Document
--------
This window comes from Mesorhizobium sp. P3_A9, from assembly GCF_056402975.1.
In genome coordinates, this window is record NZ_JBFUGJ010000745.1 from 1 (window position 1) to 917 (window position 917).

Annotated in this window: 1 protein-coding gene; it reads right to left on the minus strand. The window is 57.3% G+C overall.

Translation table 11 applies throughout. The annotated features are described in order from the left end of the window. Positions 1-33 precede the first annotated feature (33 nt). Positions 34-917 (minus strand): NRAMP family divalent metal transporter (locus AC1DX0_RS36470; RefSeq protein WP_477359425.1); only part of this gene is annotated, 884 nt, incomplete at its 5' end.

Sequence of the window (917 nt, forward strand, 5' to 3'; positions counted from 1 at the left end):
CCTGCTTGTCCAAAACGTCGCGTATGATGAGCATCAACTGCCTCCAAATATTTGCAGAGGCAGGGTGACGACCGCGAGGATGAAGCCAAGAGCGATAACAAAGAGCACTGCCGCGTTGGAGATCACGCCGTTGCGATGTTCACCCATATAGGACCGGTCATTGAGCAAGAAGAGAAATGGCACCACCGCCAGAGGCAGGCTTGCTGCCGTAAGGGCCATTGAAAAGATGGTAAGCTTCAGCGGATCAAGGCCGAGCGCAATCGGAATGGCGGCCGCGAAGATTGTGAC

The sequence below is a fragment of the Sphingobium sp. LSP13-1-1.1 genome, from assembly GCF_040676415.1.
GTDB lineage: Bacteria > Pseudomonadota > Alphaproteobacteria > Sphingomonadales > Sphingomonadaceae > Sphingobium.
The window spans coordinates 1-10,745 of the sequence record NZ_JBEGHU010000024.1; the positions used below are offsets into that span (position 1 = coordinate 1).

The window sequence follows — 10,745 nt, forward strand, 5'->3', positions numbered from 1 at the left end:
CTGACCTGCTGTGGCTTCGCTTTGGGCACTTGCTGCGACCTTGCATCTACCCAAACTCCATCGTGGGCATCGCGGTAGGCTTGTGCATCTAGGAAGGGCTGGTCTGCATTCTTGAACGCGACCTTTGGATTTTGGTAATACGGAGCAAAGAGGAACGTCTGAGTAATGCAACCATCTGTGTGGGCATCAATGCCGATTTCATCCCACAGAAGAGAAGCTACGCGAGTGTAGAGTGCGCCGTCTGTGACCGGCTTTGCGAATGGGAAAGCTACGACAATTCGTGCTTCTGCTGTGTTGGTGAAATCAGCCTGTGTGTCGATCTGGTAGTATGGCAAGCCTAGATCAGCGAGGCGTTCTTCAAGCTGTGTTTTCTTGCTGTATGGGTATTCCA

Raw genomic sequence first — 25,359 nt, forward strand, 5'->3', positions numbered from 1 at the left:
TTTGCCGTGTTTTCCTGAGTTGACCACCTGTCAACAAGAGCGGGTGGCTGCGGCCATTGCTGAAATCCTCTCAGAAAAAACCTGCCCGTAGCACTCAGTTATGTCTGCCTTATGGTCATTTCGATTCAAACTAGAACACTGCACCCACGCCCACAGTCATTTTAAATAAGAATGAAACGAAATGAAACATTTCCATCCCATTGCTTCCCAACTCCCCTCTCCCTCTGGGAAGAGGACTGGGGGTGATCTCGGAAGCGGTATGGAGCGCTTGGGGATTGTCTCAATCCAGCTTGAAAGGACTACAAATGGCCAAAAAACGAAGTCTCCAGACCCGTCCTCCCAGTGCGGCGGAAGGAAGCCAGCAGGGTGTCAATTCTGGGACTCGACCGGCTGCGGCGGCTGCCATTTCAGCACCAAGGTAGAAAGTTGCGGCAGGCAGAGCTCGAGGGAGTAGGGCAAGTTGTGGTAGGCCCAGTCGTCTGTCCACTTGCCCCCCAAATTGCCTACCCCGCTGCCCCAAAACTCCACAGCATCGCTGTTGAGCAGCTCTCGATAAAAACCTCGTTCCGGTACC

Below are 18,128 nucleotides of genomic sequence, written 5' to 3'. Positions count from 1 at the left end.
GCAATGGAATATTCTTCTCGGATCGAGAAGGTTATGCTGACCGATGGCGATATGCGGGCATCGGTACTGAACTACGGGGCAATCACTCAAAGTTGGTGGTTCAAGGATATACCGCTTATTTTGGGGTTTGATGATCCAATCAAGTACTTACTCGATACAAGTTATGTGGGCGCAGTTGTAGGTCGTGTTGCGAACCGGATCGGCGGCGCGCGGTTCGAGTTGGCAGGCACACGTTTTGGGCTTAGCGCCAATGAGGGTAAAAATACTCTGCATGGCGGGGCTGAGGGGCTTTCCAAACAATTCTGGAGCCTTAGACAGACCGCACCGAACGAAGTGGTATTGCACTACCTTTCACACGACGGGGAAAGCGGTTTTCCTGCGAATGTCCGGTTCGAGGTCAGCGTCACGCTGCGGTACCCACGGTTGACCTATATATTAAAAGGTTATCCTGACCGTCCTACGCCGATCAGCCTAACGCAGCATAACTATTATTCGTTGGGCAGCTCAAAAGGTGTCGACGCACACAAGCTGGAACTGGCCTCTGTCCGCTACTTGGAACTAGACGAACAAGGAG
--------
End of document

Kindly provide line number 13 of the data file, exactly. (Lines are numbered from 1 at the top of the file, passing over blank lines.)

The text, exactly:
TTTGCCGTGTTTTCCTGAGTTGACCACCTGTCAACAAGAGCGGGTGGCTGCGGCCATTGCTGAAATCCTCTCAGAAAAAACCTGCCCGTAGCACTCAGTTATGTCTGCCTTATGGTCATTTCGATTCAAACTAGAACACTGCACCCACGCCCACAGTCATTTTAAATAAGAATGAAACGAAATGAAACATTTCCATCCCATTGCTTCCCAACTCCCCTCTCCCTCTGGGAAGAGGACTGGGGGTGATCTCGGAAGCGGTATGGAGCGCTTGGGGATTGTCTCAATCCAGCTTGAAAGGACTACAAATGGCCAAAAAACGAAGTCTCCAGACCCGTCCTCCCAGTGCGGCGGAAGGAAGCCAGCAGGGTGTCAATTCTGGGACTCGACCGGCTGCGGCGGCTGCCATTTCAGCACCAAGGTAGAAAGTTGCGGCAGGCAGAGCTCGAGGGAGTAGGGCAAGTTGTGGTAGGCCCAGTCGTCTGTCCACTTGCCCCCCAAATTGCCTACCCCGCTGCCCCAAAACTCCACAGCATCGCTGTTGAGCAGCTCTCGATAAAAACCTCGTTCCGGTACC